Based only on available connection protocols between the older MacBook Pro and a new MacBook Pro with Retina display, AirPort is probably the way to go. Under the AirPort pulldown menu, use the "Create Network..." option on the MacBook Pro with Retina display and then join that network with the older MacBook Pro.
If a Thunderbolt to Ethernet adapter is available, patching via Ethernet would of course be faster than WiFi.
If the older MacBook Pro had Thunderbolt, then that would be the way to go via Target Disk Mode.
While both laptops have USB, Target Disk Mode doesn't work with USB2 or USB3 due to the USB protocol itself. That is, the cables, connectors and communication protocols of USB don't support it. Or, to put is another way, what cable would you use to patch two MacBook Pros together?
Each computer has the host connector (type A) and there's no type A to type A USB cable (at least, not that I've ever seen). I've tried adapting a type B connector back to a type A connector while having a MacBook Air in Target Disk Mode and have not been able to mount the device as it would via FireWire or Thunderbolt.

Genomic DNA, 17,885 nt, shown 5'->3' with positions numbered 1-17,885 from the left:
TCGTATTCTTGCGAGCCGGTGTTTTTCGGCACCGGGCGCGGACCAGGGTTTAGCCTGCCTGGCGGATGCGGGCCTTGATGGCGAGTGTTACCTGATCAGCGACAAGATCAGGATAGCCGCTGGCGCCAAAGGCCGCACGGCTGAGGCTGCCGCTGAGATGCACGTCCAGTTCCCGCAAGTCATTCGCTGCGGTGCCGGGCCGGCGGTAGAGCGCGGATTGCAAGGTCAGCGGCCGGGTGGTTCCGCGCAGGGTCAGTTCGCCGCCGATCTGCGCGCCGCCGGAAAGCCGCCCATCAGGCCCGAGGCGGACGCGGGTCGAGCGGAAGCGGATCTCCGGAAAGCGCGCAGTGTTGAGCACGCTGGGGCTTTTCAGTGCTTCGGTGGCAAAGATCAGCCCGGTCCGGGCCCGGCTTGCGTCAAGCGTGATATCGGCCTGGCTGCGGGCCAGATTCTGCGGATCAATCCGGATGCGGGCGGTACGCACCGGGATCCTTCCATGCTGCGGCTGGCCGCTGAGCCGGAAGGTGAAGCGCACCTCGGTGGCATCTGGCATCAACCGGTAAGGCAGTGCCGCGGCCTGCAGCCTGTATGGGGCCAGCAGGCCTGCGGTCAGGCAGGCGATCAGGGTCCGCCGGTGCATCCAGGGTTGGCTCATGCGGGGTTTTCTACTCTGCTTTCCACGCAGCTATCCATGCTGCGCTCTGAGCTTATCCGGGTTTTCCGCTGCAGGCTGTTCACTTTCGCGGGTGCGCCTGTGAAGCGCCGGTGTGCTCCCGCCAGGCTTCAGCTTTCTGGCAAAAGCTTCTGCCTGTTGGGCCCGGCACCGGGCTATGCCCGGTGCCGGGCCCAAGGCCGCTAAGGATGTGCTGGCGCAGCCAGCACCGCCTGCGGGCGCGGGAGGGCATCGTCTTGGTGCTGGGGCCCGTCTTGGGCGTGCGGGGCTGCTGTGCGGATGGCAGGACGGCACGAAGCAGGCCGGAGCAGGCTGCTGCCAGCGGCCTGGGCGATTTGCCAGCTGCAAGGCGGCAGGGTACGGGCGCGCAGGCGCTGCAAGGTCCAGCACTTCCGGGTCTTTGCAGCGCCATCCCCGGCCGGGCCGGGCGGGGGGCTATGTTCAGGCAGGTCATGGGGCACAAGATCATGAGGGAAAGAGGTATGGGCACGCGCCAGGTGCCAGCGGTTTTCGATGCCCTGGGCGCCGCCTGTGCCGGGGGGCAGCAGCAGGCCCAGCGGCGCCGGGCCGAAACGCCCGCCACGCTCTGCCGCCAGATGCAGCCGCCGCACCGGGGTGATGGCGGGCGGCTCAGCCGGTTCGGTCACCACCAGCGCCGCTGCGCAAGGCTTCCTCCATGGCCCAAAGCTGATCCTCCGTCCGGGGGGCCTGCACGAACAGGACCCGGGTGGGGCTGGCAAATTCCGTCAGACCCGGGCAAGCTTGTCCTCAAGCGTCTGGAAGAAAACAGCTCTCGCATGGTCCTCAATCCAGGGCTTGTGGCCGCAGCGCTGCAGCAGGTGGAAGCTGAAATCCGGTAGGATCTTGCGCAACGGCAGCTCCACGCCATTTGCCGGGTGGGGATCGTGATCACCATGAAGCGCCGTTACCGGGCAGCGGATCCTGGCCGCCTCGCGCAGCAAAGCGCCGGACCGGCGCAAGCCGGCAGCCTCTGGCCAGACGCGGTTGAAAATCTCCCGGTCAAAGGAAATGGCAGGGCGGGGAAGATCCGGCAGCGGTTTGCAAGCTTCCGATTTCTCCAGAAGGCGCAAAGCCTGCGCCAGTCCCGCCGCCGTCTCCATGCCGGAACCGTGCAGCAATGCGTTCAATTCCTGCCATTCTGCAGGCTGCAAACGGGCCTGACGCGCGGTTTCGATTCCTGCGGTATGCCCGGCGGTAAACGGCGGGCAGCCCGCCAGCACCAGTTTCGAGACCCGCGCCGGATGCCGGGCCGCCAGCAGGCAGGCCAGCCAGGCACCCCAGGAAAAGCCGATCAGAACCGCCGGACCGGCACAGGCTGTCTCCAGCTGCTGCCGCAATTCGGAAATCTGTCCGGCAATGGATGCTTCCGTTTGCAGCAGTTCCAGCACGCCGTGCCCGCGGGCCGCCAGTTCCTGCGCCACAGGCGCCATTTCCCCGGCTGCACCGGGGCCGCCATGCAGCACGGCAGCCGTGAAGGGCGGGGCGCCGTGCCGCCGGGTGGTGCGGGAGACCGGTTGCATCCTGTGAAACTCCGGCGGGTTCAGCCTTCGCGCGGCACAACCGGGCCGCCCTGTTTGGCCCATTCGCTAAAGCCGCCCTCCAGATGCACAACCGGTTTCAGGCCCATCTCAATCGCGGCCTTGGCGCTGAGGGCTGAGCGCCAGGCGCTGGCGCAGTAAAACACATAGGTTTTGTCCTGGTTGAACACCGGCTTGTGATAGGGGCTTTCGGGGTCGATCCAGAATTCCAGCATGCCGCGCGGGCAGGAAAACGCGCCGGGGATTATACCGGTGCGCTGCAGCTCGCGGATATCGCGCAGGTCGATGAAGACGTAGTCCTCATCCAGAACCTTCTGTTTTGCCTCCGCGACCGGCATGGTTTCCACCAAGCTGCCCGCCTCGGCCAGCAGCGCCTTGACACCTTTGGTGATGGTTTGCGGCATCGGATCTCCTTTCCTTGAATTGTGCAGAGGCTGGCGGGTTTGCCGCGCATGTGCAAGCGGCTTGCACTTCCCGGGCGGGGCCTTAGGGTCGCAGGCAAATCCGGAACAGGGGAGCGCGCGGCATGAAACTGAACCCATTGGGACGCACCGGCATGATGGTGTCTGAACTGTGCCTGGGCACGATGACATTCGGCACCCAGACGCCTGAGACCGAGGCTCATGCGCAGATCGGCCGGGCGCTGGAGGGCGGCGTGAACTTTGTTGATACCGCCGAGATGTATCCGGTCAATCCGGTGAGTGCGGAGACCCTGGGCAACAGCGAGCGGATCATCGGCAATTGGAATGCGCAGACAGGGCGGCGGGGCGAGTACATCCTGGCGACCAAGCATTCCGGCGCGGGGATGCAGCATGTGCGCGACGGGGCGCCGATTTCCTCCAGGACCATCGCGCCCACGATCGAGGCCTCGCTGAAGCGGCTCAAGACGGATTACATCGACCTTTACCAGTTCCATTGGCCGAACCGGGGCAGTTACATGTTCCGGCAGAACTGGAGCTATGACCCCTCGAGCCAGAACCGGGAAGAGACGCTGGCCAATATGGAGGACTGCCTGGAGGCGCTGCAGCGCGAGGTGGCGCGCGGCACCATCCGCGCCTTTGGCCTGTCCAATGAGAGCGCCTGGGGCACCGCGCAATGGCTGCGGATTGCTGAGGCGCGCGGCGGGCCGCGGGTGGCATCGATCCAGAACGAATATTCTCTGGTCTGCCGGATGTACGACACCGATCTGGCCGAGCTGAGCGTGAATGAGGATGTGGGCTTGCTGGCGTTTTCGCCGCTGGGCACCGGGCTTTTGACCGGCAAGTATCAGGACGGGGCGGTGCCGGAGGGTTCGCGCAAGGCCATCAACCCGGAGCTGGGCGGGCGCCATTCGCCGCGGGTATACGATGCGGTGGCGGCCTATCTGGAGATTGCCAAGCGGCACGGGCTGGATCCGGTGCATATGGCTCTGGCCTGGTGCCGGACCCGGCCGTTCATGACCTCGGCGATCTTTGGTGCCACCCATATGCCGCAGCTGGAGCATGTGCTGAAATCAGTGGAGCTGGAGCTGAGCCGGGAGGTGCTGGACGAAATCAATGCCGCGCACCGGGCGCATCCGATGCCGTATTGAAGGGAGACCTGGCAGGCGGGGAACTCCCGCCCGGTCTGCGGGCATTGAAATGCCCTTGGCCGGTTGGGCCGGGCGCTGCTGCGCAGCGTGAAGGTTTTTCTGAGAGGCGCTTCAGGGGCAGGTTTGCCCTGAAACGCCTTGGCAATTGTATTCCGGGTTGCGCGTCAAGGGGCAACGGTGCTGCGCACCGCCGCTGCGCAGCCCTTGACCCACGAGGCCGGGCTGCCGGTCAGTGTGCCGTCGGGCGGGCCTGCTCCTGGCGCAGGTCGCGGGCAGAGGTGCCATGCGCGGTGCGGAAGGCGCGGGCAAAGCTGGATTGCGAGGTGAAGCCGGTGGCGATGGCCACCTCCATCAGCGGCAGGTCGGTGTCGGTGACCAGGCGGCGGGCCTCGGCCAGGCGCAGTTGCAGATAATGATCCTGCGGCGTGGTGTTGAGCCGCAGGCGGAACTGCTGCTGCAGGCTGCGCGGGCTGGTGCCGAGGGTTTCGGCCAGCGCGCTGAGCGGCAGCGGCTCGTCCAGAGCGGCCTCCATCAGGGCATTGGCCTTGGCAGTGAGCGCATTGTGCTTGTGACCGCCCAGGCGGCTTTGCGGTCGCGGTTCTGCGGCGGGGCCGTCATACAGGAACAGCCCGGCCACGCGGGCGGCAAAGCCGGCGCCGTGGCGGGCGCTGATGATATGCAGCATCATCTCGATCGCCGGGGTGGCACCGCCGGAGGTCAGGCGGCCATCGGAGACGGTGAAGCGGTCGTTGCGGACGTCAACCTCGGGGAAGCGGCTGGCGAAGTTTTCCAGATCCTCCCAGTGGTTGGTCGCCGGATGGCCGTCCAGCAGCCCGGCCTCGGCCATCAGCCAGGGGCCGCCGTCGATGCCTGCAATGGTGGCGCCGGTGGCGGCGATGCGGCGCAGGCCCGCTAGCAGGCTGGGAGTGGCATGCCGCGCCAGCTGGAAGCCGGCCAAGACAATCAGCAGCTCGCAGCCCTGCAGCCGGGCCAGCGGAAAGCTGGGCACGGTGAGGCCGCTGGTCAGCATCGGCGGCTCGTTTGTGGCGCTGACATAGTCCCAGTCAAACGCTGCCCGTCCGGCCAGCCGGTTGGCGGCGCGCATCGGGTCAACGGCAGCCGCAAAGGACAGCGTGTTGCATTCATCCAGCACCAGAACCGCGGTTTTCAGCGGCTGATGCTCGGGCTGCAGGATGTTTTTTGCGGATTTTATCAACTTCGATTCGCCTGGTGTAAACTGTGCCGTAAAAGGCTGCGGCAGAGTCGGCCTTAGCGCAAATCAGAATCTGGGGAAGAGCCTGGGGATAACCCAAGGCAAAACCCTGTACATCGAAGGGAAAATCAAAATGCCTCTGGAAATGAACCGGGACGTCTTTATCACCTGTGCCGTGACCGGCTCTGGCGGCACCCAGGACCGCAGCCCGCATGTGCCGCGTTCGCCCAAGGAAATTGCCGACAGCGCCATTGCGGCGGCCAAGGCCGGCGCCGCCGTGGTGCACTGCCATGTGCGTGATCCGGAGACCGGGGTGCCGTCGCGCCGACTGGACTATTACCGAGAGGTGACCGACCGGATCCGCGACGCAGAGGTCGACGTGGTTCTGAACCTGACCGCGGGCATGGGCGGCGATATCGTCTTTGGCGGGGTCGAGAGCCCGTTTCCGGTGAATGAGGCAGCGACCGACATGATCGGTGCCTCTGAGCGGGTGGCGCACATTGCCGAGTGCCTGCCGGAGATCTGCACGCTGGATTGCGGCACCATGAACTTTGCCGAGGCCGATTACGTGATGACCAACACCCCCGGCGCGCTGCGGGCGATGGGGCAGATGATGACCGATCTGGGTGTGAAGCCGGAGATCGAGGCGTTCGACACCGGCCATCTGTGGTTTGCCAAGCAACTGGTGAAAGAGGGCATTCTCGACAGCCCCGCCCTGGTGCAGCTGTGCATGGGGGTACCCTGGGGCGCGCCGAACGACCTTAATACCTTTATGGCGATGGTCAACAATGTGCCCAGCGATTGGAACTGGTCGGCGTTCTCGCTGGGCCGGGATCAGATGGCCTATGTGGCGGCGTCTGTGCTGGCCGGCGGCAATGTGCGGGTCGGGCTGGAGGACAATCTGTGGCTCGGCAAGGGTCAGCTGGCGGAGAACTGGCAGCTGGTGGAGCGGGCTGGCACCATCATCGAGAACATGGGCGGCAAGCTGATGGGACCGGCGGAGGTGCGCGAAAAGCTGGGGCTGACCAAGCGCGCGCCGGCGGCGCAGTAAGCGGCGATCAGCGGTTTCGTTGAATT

Of course, Apple is known for taking the existing technology and making it better. It would be great if Apple not only enabled Target Disk Mode via USB, but provided a Target Disk Mode USB cable as well. Now that FireWire seems to be going the way of SCSI (remember the 25 pin SCSI connector on the PowerBooks? Well, most people don't), it would be great to maintain this feature. I've found it to be immensely helpful from quickly moving data from an Apple laptop to a desktop to running disk recovering and disk restore tasks.
At the same time, I'm also accepting that it's a feature that Mac users will just have to learn to do without (like Final Cut Pro 7, extended keyboard keys remapped across the standard keyboard, etc.). Until, that is, we've all upgraded to computers with Thunderbolt.
Other World Computing offers a variety of do it yourself kits for pulling the drive from older MacBook Pro and placing it into an external case. If the drive is a 2.5" SATA drive, the USB adapter from Segate's GoFlex Mobile drives will work with a bare SATA drive. One would probably want to go with a USB option as Thunderbolt is very, very pricy by comaprison.
This thread is a few months old, so I hope you found an easy way to get your data across.